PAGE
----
The Importance of Being Earnest
Updated: Feb 19
Two gifted and extremely funny actors create an even bigger farce out of an already brilliant Victorian farce in an hilarious adaptation of Oscar Wilde’s The Importance of Being Earnest.
Photos by Pia Johnson
They take Wilde’s late 19th century play – the ultimate comedy about manners – and turn the screws, assuming nine roles between them.
David Wood and John Haynes frequently walk off stage and moments later re-appear as different characters, courtesy of a dress, hat, robe or unkempt wig.
On occasions they play different characters simultaneously while on stage, simply by holding onto a dress.
The production is manic and marvellous, as two serious-faced men give us slapstick comedy at its finest.
The camp it up and give the trivial importance … at least in the names of their characters.
The Importance of Being Earnest is, in essence, about love and marriage.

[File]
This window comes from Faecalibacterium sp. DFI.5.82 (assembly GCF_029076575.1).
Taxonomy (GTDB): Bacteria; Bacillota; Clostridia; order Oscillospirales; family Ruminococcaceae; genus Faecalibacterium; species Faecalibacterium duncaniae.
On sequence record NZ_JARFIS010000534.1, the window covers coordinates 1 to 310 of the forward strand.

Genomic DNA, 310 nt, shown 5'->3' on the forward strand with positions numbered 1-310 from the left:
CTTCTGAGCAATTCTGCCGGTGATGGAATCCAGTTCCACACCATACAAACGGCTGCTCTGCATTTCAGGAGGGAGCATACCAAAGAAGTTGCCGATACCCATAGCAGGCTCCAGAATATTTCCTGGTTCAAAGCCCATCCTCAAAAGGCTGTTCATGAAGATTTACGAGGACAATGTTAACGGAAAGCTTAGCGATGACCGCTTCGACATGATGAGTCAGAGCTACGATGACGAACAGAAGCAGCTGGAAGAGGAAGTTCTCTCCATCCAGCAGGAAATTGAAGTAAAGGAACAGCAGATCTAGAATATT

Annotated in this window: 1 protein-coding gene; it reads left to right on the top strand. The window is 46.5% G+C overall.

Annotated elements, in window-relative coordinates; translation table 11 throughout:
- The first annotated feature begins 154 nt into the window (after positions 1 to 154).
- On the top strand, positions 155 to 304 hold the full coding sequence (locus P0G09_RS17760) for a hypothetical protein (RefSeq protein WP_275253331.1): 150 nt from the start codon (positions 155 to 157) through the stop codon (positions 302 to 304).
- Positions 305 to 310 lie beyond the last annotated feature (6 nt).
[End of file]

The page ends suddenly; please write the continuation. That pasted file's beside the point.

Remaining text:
The protagonists maintain fictitious personae to escape burdensome social obligations.
My finest moments came when big, burly Woods turns coquettish, as he does with some regularity.
Wearing a dress, with a flutter of the eyelids, a tilt of the head and a playful finger, the preposterousness of that image isn’t lost on anyone.
His metamorphosis from strait-laced butler to playful layabout, too, is a sight to behold. And that wig on his bald head all but becomes a character in its own right.
Arguably with less gushy personas, Hayes also capitalises upon the pair’s (along with Jude Kelly’s) brilliant adaptation of the source material.
The large, busy and sprawling set is characterised by a surfeit of cupboards and drawers covered in mismatched wallpaper, and wall-to-wall carpeting. There is even a cloth covered fridge (I kid you not).
The costuming – elegant frocks, tails and a black frilly hat adorned with a regal chook – also shows creativity in spades
The set and costume designer is Zoe Atkinson, whom I can’t praise highly enough.
The more often than not dramatic – at times contemporary, up tempo – musical stings add to an evening of theatre the likes of which you are not likely to forget in a hurry.
Exuberant and effusive, never before have I regarded The Importance of Being Earnest in higher regard than I do today.
Directed by Jude Kelly, it is playing at Merlyn Theatre at Malthouse Theatre until 8th March, 2020.